About the center

Experience and scholarship tell us that the role of law in society and culture is best understood through interdisciplinary analysis. Culture, power, politics, globalization, information technology, biotechnology, literary criticism, environmental science, economics — these and many other disciplines and phenomena create a rich context for the study of law, a context that is critical to gaining an understanding of our society. There is simply no one discipline or field of professional study, domestic or global, that can impart a comprehensive understanding of law's impact and meaning. 

The fundamental mission of the Center for Law, Society, and Culture is to promote and disseminate a multidisciplinary understanding of law through scholarship, teaching, and discussion. The Center produces, presents, and coordinates research conducted by exceptional scholars in schools and departments across Indiana University on the subject of law and legal problems. The Center supports research related to the law in a broad sense, including cultural aspects of law expressed through political theory and the humanities, and scientific aspects of law expressed through technological advance in biotechnology, environmental science, and information technology. 

Recognizing that a vital democratic culture requires an informed citizenry that is comfortable talking about and thinking about the law, the Center for Law, Society, and Culture inspires collaboration among scholars and serves as a catalyst for curricular innovation and enhancement. The Center advocates and invigorates the study of law and its relationship to society and culture among all students at Indiana University.

To engage students at the Maurer School of Law in particular, the Center oversees two innovative programs: the Access-to-Justice Service Learning Program and the Bradley Fellows in Criminal Law and Procedure. 

The Access-to-Justice Service Learning Program

To engage students at the Maurer School of Law in particular, the Center oversees two innovative programs. Through the Access to Justice service learning project, 1L students engage in conducting legal needs studies in Southern Indiana (specifically Monroe and Lawrence Counties) and in service learning projects with community partners to enhance effectiveness in legal aid delivery. Additionally, 2L and 3L students can participate in a Project Management course in which teams of students learn the necessary skills by working on actual access-to-justice service learning projects. The five projects that the teams seek to accomplish before graduation are:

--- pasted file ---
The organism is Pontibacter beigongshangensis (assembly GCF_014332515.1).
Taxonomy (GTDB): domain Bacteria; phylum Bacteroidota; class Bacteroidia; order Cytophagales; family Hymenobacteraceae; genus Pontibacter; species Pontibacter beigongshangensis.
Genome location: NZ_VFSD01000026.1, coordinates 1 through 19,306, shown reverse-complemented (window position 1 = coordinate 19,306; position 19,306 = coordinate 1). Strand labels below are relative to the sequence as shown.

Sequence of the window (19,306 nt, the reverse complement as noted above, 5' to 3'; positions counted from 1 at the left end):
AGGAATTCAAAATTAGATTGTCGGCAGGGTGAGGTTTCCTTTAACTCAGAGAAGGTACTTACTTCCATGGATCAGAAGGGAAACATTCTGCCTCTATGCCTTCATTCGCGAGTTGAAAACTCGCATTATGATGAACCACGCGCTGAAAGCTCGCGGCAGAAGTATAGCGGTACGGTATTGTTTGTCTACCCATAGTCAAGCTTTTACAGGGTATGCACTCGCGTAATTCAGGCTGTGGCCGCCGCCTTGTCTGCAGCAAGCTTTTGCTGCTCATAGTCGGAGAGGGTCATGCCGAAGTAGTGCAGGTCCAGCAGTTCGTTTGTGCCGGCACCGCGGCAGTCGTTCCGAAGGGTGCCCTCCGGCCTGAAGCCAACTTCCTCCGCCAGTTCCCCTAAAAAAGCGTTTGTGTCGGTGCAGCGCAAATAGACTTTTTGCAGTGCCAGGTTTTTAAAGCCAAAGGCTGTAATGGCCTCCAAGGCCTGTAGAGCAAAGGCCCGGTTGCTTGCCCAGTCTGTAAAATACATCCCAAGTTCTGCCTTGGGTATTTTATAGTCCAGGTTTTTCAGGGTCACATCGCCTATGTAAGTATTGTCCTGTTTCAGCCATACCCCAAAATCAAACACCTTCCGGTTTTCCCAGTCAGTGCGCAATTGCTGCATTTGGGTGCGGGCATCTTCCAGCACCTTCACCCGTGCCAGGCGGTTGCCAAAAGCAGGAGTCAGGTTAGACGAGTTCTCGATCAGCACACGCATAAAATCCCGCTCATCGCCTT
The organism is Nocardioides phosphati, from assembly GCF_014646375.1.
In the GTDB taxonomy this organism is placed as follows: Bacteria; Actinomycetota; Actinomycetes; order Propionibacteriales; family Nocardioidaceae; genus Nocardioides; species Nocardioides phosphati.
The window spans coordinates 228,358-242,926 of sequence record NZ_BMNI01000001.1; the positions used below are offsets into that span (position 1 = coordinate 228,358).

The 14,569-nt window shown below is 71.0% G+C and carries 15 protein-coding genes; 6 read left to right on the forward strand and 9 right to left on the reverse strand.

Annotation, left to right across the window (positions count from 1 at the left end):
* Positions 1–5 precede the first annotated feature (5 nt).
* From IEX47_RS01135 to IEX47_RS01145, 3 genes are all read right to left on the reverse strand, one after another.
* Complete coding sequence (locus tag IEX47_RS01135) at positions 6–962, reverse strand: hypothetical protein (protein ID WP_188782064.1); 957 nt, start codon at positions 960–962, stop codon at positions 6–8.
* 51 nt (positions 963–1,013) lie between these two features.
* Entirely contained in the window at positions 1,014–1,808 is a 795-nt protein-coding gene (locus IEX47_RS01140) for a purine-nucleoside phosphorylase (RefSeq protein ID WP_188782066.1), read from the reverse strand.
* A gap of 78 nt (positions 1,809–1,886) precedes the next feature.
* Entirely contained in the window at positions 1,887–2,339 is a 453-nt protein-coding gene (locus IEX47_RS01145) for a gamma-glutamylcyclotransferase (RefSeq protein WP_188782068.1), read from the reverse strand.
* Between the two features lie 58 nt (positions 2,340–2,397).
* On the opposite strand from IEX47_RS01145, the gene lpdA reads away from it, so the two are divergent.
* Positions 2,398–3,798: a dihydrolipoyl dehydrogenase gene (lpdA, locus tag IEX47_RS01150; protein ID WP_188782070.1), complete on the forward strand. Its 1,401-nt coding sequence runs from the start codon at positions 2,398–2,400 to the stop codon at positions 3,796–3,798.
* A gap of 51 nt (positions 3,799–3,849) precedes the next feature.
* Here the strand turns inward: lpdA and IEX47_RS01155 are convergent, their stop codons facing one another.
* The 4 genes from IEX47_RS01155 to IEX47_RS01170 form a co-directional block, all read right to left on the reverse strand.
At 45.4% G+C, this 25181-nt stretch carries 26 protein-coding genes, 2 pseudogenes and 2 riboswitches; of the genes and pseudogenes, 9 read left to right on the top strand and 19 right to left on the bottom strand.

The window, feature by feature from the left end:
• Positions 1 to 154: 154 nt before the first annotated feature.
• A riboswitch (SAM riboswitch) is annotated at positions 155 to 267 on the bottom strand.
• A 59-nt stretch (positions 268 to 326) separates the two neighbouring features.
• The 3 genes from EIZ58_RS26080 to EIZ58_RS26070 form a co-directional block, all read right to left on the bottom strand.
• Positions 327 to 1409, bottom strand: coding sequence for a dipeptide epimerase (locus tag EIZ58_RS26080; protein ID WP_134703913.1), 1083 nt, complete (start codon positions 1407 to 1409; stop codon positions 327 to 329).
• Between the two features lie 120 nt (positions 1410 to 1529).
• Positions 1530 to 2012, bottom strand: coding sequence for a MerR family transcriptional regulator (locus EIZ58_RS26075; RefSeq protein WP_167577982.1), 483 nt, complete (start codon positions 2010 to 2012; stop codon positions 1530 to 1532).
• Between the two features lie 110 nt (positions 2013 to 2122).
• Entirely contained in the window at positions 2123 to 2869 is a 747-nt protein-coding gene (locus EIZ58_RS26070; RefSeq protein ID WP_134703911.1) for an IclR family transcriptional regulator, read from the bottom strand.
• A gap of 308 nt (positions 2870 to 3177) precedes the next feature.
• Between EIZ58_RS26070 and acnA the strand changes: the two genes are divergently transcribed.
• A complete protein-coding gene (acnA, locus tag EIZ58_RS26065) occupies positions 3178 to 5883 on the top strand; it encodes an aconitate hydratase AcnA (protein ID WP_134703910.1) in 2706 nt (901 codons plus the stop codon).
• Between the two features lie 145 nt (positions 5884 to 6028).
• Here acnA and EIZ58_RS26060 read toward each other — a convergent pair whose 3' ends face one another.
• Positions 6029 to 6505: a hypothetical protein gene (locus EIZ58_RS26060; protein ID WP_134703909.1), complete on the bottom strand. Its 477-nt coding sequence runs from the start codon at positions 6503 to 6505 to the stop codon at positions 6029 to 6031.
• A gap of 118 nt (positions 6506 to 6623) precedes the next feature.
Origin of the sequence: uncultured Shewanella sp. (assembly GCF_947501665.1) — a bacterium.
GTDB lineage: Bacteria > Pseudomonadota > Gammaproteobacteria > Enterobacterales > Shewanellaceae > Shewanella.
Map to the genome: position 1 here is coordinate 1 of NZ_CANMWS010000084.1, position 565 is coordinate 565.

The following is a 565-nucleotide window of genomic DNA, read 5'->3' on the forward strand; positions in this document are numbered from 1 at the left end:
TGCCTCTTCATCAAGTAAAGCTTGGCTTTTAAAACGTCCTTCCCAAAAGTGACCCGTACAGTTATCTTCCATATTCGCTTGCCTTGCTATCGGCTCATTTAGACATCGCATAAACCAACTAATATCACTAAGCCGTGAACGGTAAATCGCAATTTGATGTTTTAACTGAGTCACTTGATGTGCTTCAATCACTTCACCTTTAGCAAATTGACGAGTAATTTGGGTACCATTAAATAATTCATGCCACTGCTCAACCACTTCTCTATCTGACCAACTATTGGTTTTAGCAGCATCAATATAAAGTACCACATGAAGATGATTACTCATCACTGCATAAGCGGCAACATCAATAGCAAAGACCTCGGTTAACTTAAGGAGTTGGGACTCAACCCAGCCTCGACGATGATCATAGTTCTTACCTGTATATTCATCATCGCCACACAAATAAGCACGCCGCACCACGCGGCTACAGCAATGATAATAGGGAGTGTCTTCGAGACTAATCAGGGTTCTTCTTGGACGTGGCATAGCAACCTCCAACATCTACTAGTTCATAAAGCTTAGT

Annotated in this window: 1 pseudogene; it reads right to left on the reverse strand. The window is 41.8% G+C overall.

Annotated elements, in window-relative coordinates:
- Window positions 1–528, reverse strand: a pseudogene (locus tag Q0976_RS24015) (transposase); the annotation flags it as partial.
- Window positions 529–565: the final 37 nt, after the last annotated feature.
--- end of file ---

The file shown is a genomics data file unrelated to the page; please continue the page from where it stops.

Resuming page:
1. Creating an online form bank for unrepresented litigants in family law cases, integrating them with easy-to-use software, and making instructional videos for their use;
  2. Collaborating with the U.S. District Court for the Southern District of Indiana’s pro bono office to create a web-based software platform for counsel recruited to represent indigent prisoners with meritorious medical malpractice claims;
  3. Working with IU’s Title IX office to design a restorative justice program for resolving campus sexual assaults;
  4. Partnering with the Neighborhood Christian Legal Clinic to extend its Project GRACE expungement help desk to Bloomington
  5. Partnering with Thriving Connections to design easily understood materials that will advise and counsel Bloomington residents on debt collection and debt management.

The Bradley Fellows in Criminal Law and Procedure

The Center also is home to the Bradley Fellows in Criminal Law and Procedure. The Bradley Fellows Program, named after the late Professor Craig M. Bradley, includes a full range of curricular, extra-curricular, and experiential learning opportunities designed to prepare Indiana Law students for a successful and rewarding career in criminal justice – as a prosecutor, public defender, private criminal defense attorney, policy-maker, or researcher.

Director:

Victor D. Quintanilla, Associate Professor of Law, Adjunct Professor Department of Psychological and Brain Sciences      

Advisory Board Chair:

Jody Lyneé Madeira, Professor of Law and Louis F. Niezer Faculty Fellow

Advisory Board Members:

Jeannine Bell, Richard S. Melvin Professor of Law
Joseph L. Hoffmann, Harry Pratter Professor of Law and Director, Bradley Fellows Program
Pamela Foohey, Associate Professor of Law
Laura Foster, Assistant Professor of Gender Studies
Ilana Gershon, Associate Professor, Department of Anthropology
Michael Grossberg, Sally M. Reahard Professor, Department of History and Professor of Law
Jim Sherman, Professor Emeritus, Department of Psychological and Brain Sciences